Schwennesen has been trying to coax the native grass back to his pastures year by year, and he is happy with the result this summer. There is a diversity that has been missing, a mix that the cattle appreciate.
“A lot of people think cows are dumb, that they just stand on the side of the road eating whatever’s there,” he says. “They choose the type of plant they eat, and they make sure it’s the right mix. They know what’s good, and they know what they like.”
On his stroll through the finishing pastures, he pointed to weedy clumps of leafy plants, not really a grass, not quite a shrub.
“Amaranth. Cows love it. Eat it up. They’ll eat the mesquite, too,” he says, nodding at small specimens of the desert tree sprouting from the ground.
He noticed another plant, eyed it closely and held on to it. That one would require some time on the Internet to identify and would probably earn a page in his grass book, a collection of the vegetation growing on the ranch.
The one concession to nature’s fickleness is water. Long, silvery sprinkler pipes deliver irrigation when needed and give more species a chance to take root.
Schwennesen hopes that will become less necessary as perennial native grasses grow more stable, sinking deeper roots that can survive with less assistance.
“Some of these grasses have probably not been here for 80 or 100 years,” he says. “It’s taken a few years to bring them back, but we’re doing it. It’s a bottom-up approach. We have to watch the soil, watch what grows.”
The cattle graze in one pasture for three or four days, and then Schwennesen or his ranch foreman moves the animals on to the next one.
The quick rotation means the cattle leave a pasture behind before they have stripped it to bare earth, allowing the vegetation to recover faster.
Rotational grazing is also nothing new, either on a grass-fed ranch or out on the range, where a growing number of ranchers move herds from one allotment to another before the animals damage the land.
At the Double Check, the cattle seem to look forward to moving day. Schwennesen rolls open another wire fence and then hollers, calling the cattle with a brief whoop.
The cattle respond with enthusiasm, running through the opening in the fence and settling contentedly into fresh grass and mesquite.
“They’re really just skimming each pasture,” Schwennesen says. “Ultimately, we’re trying to have something green for them to eat.”
Life at the Double Check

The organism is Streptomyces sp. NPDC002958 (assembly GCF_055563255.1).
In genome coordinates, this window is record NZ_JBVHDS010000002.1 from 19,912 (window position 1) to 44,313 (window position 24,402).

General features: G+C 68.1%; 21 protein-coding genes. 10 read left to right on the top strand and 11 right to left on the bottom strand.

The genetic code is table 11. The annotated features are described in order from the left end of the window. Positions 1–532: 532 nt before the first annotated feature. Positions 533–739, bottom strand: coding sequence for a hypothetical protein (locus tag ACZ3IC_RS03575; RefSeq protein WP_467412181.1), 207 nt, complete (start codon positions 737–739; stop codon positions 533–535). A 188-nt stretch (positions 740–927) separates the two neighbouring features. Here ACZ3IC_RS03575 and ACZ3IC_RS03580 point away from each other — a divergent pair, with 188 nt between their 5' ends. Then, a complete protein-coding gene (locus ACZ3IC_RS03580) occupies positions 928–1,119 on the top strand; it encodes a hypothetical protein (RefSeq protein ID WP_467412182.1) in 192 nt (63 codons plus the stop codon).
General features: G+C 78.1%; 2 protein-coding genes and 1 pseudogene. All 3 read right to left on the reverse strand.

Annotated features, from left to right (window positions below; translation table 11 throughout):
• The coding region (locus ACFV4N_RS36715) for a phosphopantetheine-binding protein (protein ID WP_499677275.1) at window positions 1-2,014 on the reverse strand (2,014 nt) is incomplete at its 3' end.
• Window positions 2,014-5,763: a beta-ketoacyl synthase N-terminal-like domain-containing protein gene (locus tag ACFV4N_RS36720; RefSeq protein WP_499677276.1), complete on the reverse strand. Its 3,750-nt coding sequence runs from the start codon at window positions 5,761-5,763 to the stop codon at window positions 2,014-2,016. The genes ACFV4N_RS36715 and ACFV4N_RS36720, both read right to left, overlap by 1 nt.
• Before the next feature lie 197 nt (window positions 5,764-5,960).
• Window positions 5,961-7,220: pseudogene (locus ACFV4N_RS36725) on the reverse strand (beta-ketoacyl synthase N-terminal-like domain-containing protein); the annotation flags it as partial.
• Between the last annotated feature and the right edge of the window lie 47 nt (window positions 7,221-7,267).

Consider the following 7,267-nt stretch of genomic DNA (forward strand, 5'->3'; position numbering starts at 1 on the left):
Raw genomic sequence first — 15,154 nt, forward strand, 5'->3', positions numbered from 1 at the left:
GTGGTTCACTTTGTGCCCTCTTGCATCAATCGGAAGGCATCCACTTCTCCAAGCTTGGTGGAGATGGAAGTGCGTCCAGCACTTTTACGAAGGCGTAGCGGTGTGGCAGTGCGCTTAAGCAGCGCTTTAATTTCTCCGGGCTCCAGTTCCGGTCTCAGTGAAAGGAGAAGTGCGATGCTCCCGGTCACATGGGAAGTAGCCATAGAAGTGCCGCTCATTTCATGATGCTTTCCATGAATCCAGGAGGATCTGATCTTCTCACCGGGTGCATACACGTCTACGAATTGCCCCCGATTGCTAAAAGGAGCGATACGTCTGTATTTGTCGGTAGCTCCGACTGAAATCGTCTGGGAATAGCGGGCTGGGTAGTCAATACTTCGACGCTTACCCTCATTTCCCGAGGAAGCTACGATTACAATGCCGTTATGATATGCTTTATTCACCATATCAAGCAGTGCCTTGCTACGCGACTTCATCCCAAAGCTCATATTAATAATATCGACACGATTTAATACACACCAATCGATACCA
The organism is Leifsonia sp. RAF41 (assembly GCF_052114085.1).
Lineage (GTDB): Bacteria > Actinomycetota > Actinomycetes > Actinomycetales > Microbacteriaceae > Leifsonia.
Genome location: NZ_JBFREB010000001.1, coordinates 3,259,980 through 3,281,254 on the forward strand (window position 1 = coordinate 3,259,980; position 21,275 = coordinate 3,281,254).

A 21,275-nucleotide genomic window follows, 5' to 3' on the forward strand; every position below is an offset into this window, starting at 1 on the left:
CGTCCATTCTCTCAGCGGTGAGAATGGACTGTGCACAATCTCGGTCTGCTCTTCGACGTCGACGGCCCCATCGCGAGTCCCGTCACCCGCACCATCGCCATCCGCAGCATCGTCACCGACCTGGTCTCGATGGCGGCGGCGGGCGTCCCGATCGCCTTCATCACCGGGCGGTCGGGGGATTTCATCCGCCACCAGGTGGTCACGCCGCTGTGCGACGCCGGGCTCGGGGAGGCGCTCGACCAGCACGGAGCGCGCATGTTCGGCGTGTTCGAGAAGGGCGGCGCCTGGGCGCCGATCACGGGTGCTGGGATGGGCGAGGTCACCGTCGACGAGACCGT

Arriving at the Double Check’s headquarters in Winkelman, the most noticeable sound is the silence.
Tucked away across the San Pedro River, at the foot of saguaro- studded Malpais Hill, the ranch doesn’t quite fit the image drawn by movies.
Cattle graze quietly amid cottonwoods and mesquites. A rooster crows, seemingly more to scold a couple of hens than to announce morning’s arrival. Two dogs seek shade near the small yellow ranch house.
The air, heavy with humidity from a monsoon storm the day before, carries changing aromas: damp desert scrub, a compost heap made of animal remains, burning mesquite behind the butcher building. Flies and bees buzz.
At 7 a.m., the day has not yet begun to heat up, but it will, and so the small work crew is trying to finish chores before midday.
Most of the bustle of a daily ranch operation is at the Cold Creek Ranch near Safford, where Eric and Jean Schwennesen live and work and manage the livestock until the animals are ready for fattening in Winkelman.
The overall herd varies but is usually more than 200 head. Paul commutes between the two properties; his wife, Sarah, and their three young children live across the river in town, closer to schools.
Paul Schwennesen likes the serenity of the Double Check, although he willingly shares it with anyone who wants to visit. He hosts open-ranch day most Saturdays and, later in the fall and winter, the ranch stages occasional dinners in the pasture.
There is another reason Schwennesen has created the atmosphere he has, another element that borrows from the ranches of old Arizona and adds a slightly modern twist.
All the beef the Double Check raises and sells is slaughtered and butchered on site, not unlike it might have been a century ago.
But the butcher, Katy Quinn, lives in the little yellow ranch house. She is trained to cut grass-fed beef, showing off its best characteristics.
“I know it sounds macabre, but we think it’s good to graze them near the slaughterhouse,” Schwennesen says. “This is not disturbing to them here.
They know the sights, the sounds, the smells. We’re not hauling them in a crowded truck. It’s not frightening.”
As he talks about his operation, Schwennesen adds several times his assurances that, for all his evangelizing about grass-fed beef, about avoiding hormones and antibiotics, about selling to a niche market, he is not suggesting all the other ranchers are doing it wrong when they use commercial feed or fatten cattle in a less pastoral setting.
“I don’t want to take potshots at conventional methods,” he says. “We’re not saying this is a better system per se. We would love to see both systems side by side. We’re not just reinventing things for tradition’s sake. I’m not trying to re-create the 19th century.”
Ranchers have always struggled to survive, nowhere more than in the arid Southwest, where drought and unforgiving summers continue to push people from the business, as much as they want to stay.
“Ranching is more of a lifestyle decision, but it’s becoming harder to pencil out,” Schwennesen says. “I want my kids to have a keen understanding of what a land-based enterprise is. I want them to be exposed to it, to understand creation in every sense of that term. Then, it’s up to them.”
What Schwennesen takes from this most Western of jobs is what he thinks most people want.
“A sense of determining my own destiny. Not having to check in with a boss or fill out arbitrary reports. There’s definitely an agrarian mystique.
The farmer who owns his own land.” He thought a moment more. “It’s an exercise in nature. I’m sitting on this incredibly complex system, and I get to alter it.”
Source: Argentine Beef Packers S.A.